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Arundel [Fitzalan], Thomas (1353–1414), administrator and archbishop of Canterbury, was the third son of Richard (II) Fitzalan, third earl of Arundel and eighth earl of Surrey (c. 1313–1376), and his wife, Eleanor (d. 1372), the daughter of Henry, earl of Lancaster, and widow of ...

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Beckington [Bekynton], Thomas (1390?–1465), administrator and bishop of Bath and Wells, was the son of a weaver from Beckington, Somerset. He was admitted as a scholar to Winchester College in 1403, nominated a scholar of New College, Oxford, in 1406, and held a fellowship at ...

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Bury [Aungerville], Richard (1287–1345), administrator and bishop of Durham, was the son of Sir Richard d'Aungerville of Willoughby, Leicestershire. He was born on 24 January 1287 near Bury St Edmunds, Suffolk (whence his name). After the death of his father he was raised and educated by his uncle, ...

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Chichele, Henry (c. 1362–1443), administrator and archbishop of Canterbury, was born about 1362, a date deducible from his statement in 1442 that he was then aged eighty or thereabouts. He was the third son of Thomas Chichele, burgess and perhaps draper of Higham Ferrers, Northamptonshire...

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Cranley, Thomas (c. 1337–1417), archbishop of Dublin and administrator, probably came from Cranleigh in Surrey. He was a student at Oxford and proceeded to the degree of doctor in divinity, his name first appearing in 1366, as a fellow of Merton College. He was ordained by ...

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Edington, William (d. 1366), administrator and bishop of Winchester, was the son of Roger and Amice of Edington near Westbury, Wiltshire. Claims that he was educated at Oxford have no substance, and he was never given an academic title in contemporary records. However, he was first taken up by ...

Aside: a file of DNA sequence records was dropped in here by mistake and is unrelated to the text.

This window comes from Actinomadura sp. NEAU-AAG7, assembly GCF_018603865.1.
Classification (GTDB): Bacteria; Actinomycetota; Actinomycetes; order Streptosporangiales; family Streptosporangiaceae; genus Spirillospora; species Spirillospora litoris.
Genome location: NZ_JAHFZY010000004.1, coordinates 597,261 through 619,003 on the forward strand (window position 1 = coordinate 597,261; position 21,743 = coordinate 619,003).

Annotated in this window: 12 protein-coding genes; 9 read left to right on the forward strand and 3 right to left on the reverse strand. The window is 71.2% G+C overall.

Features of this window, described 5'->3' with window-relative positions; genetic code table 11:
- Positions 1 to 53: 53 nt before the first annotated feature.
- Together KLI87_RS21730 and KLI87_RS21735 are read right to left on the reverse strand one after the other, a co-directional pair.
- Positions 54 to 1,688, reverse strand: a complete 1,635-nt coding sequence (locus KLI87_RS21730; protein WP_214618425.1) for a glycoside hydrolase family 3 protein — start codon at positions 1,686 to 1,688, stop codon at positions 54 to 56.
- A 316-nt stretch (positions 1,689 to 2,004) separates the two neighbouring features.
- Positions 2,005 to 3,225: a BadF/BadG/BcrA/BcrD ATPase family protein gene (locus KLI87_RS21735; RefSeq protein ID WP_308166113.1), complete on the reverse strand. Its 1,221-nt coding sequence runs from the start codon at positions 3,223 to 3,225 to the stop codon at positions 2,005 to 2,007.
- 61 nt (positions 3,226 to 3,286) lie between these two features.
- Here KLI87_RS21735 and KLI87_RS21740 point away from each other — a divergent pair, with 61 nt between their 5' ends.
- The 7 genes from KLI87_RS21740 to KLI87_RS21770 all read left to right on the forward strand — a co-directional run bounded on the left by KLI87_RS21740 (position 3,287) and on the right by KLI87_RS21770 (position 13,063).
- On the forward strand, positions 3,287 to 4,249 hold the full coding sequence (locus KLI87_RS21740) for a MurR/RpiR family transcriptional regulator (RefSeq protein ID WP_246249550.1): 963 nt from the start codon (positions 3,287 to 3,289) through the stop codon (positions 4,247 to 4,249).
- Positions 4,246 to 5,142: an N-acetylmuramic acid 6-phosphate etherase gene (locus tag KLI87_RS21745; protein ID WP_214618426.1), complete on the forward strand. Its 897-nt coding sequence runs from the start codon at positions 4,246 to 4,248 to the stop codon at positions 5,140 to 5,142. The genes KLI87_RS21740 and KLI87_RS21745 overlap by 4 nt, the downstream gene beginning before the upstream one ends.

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Elphinstone, William (1431–1514), administrator, bishop of Aberdeen, and founder of the University of Aberdeen, was probably born in Glasgow. His father, also named William, was a younger son of Sir William Elphinstone of Pittendreich, Stirlingshire, but by 1430 had embarked upon an ecclesiastical career and had thereby committed his son to the illegitimate state. The ...

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Flambard, Ranulf (c. 1060–1128), administrator and bishop of Durham, was of humble birth.

Orderic Vitalis, who devotes most space to explaining his rise, says that he was of poor and obscure stock, the son of ...

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Fox [Foxe], Richard (1447/8–1528), administrator, bishop of Winchester, and founder of Corpus Christi College, Oxford, was born at Pullocks Manor, Ropsley, near Grantham, Lincolnshire. He gave his age as seventy-nine in April 1527, indicating that he was born in 1447 or 1448.

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Giffard, Godfrey (1235?–1302), administrator and bishop of Worcester, was the second son of Hugh Giffard of Boyton in Wiltshire, a royal justice, and Sybil, daughter and coheir of Walter de Cormeilles. His elder brother, Walter Giffard (d. 1279), became archbishop of York...